Facing the Rising Sun: Perspectives on African American Family and Child Well-Being.
Miller, Oronde A.
Published: September 2010
The Institute for Family and Child Well-Being
P.O. Box 2374
Bowie, MD 20718
Written by an African American adult who was adopted as a child and is currently a child welfare professional, this book is a collection of essays that explore the meaning and significance of the African American child welfare experiences and offer a framework through which the human services system in the United States can become more humane in its approaches, and more responsive to families and communities. Essays address: the need for activist child welfare professionals, the importance of permanency and affirming every child's existence in this world, the lessons of Martin Luther King, Jr., affirming every child's existence, kinship care, African American mothers, African American fathers, redefining the mission of child welfare systems, Stephen Biko and the South African Black consciousness movement, child fatalities, and moving toward a healing vision for child welfare practice. The book closes with a review of the data on African American children in the child welfare system in fiscal year 2009 and a description of the mission and conceptual framework of the Institute for Family and Child Well-Being.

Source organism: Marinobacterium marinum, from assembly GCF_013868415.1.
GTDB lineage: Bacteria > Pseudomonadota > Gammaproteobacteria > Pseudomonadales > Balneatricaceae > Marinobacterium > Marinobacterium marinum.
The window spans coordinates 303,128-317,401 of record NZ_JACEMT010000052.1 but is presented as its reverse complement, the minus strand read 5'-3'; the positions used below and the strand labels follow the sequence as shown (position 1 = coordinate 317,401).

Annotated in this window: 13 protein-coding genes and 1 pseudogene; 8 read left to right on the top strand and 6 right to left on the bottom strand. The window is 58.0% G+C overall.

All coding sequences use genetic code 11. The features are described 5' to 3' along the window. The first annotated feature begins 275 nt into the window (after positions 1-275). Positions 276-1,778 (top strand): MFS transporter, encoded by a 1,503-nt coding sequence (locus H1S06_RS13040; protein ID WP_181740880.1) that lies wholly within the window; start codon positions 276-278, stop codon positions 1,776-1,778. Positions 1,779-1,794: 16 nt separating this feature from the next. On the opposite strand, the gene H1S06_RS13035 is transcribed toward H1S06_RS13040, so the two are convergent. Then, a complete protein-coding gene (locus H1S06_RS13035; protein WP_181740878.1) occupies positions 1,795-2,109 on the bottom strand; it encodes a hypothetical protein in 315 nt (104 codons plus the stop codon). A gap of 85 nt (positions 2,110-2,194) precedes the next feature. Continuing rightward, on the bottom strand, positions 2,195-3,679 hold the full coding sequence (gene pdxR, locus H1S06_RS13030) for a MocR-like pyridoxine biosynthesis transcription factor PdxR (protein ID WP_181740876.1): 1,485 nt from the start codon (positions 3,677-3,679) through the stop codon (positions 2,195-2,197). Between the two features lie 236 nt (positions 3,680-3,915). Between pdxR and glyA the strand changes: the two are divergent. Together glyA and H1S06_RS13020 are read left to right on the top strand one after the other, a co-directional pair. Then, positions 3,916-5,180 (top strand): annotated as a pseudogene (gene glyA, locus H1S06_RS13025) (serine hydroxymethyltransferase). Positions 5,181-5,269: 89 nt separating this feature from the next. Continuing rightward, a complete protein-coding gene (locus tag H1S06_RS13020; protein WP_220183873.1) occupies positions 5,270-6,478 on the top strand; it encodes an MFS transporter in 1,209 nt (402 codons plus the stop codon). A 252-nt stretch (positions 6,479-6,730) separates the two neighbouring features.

child welfare reform; child advocacy; African Americans; Racial disproportionality; Cultural competency; Father child relationships; Mother child relationships; family characteristics